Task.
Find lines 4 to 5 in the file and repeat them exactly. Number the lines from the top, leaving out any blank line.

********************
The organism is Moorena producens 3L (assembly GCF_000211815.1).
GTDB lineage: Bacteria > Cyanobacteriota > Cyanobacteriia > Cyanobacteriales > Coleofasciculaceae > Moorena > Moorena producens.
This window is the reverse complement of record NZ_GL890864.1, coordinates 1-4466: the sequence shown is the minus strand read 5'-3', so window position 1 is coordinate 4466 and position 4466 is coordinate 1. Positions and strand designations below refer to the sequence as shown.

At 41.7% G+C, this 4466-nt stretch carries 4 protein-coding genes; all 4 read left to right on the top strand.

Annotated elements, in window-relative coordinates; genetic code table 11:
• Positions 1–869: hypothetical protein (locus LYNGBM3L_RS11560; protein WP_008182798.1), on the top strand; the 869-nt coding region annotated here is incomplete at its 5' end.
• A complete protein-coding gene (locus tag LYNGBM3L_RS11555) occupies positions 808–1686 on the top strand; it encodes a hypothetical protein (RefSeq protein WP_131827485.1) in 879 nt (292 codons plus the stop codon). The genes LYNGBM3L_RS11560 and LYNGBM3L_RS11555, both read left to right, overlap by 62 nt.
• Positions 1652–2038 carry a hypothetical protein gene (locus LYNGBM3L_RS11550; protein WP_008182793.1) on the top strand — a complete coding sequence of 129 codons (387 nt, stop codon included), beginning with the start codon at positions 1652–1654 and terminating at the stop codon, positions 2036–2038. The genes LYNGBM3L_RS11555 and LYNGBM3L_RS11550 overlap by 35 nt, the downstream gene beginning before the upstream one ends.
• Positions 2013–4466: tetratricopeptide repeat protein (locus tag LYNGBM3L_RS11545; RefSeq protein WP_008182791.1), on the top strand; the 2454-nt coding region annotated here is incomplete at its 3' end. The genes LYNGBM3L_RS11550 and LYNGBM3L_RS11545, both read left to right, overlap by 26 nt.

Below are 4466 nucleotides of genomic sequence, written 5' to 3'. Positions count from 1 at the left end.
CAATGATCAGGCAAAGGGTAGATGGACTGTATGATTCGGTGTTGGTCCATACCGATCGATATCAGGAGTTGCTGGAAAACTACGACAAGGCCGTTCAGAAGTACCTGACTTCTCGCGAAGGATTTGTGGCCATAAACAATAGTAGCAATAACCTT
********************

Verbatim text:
At 41.7% G+C, this 4466-nt stretch carries 4 protein-coding genes; all 4 read left to right on the top strand.

Annotated elements, in window-relative coordinates; genetic code table 11: